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Analysis Of Open Interest Put / Call Ratios On US Stock Indices

Below is an excerpt from a study that originally appeared at Treasure Chests for the benefit of subscribers on Monday, August 7th, 2006.

In an attempt to further define the larger process concerning this subject matter now, we would like to take you on a journey into the internal workings of the US stock market from a sentiment perspective, where it should be understood that as an end result, how hedgers and speculators bet in the derivatives market(s) largely effects general price direction as participants react to the manifestations of their wagers set against the totality of influences. More specifically, and in realizing how market participants are betting essentially constitutes the ultimate measure of sentiment towards future prospects for respective markets, here it's important to realize contrarian thinking plays a big role in terms of how the intelligent observer (that's you) should shape his or her views. That is to say, if a majority of participants are betting on a bearish outcome in a particular market, chances are the opposite will occur as gamblers are forced to alter their views as process unfolds.

Here, primary components of the process involve administrators not only knowing the rules of the game, where we will liken them to being the 'house' in a casino; what's more, they actually write the rules, where brokers write put options the hedgers / speculators acquire in betting on an outcome in a particular market. And of course because the reality of current economic circumstances would have a reasonable man betting against a positive outcome for equities, where a majority of participants naturally have a penchant for betting in this fashion because it's logical, add into the equation efforts on the part(s) of central bankers and politicos to thwart economic irregularities, where opportunistic money supply creation and government spending work to counter natural market forces, and you then have a formula for what is termed a 'short squeeze', where market participants are systematically forced out of what turn out to be 'bad bets' set against a backdrop of what appears to be never ending liquidity.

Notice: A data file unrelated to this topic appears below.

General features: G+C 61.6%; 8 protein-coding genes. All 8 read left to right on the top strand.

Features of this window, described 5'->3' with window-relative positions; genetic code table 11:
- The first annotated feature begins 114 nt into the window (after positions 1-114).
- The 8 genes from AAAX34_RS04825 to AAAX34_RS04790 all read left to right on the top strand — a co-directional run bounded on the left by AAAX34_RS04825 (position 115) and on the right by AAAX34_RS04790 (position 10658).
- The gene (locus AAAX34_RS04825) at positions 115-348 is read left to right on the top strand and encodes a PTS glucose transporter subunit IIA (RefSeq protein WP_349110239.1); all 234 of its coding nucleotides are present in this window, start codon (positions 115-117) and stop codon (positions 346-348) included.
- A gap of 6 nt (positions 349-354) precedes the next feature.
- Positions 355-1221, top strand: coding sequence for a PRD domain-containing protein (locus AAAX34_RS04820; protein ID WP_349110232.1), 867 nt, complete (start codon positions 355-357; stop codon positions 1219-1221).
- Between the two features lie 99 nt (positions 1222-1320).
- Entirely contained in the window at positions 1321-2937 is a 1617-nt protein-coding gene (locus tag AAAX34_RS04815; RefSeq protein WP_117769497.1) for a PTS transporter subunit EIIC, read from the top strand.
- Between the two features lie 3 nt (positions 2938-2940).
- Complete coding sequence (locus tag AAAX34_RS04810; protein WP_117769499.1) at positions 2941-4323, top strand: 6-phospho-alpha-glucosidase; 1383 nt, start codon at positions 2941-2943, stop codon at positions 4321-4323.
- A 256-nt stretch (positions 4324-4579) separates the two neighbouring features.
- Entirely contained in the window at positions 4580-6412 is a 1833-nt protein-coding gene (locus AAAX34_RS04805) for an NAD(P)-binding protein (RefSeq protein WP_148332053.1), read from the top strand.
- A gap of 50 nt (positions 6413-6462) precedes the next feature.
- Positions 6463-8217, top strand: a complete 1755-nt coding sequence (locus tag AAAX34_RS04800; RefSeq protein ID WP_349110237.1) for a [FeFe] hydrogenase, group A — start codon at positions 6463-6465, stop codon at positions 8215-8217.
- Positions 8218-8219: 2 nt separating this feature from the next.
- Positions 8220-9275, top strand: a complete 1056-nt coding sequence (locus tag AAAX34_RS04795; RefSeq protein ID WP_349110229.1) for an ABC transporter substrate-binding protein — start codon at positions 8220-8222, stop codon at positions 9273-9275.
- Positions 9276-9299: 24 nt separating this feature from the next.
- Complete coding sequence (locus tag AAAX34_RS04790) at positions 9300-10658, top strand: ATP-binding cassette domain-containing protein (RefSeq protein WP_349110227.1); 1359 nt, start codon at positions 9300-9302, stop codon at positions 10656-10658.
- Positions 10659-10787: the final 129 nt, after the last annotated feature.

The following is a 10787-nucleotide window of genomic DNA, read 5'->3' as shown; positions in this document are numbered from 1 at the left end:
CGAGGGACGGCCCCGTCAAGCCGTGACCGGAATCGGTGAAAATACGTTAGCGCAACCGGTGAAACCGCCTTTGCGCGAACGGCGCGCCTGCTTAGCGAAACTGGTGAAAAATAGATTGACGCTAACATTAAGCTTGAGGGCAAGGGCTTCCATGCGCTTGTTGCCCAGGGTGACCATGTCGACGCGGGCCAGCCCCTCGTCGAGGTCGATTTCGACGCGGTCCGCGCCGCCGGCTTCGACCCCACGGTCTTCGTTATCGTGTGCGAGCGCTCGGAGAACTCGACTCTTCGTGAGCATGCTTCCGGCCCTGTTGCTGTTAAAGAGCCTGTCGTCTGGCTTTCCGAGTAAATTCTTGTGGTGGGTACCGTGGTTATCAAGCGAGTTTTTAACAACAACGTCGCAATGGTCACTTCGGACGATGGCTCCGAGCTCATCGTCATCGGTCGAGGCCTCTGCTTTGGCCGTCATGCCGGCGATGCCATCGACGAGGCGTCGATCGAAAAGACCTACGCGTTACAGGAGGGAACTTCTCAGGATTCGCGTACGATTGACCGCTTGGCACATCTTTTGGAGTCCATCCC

It should be understood then it's this dynamic that formulates the basis of market forces most heavily influencing general price direction, where the ratios of bullish bets (calls) set against bearish bets (puts) create factors that can be utilized is ascribing outcome probabilities in the various stock markets we follow, allowing us to not only avoid potentially nasty spills when sentiment appears euphoric, but also capitalizing on shorting opportunities as well. And while such endeavors might possibly involve hedging activities associated with profitable long positions, naked shorting (not owning a long position in a security / market you are short) is an activity that can be quite profitable for the real risk takers also, where if approached in a systematic fashion, one aimed at removing as much risk out the formula as possible, successful outcomes are not the impossibility most experience. Here, our experience has taught us not only is it necessary for one to have market direction right, but because of the mature nature of the current environment, one where the establishment works to thwart natural corrections in process out of increasing necessity to their own survival, a successful speculator must be equally concerned with execution and instrumentation, meaning attempting not to put positions on too early, and when you do, make sure one buys enough time to allow for delays known to be a likelihood due to interventions.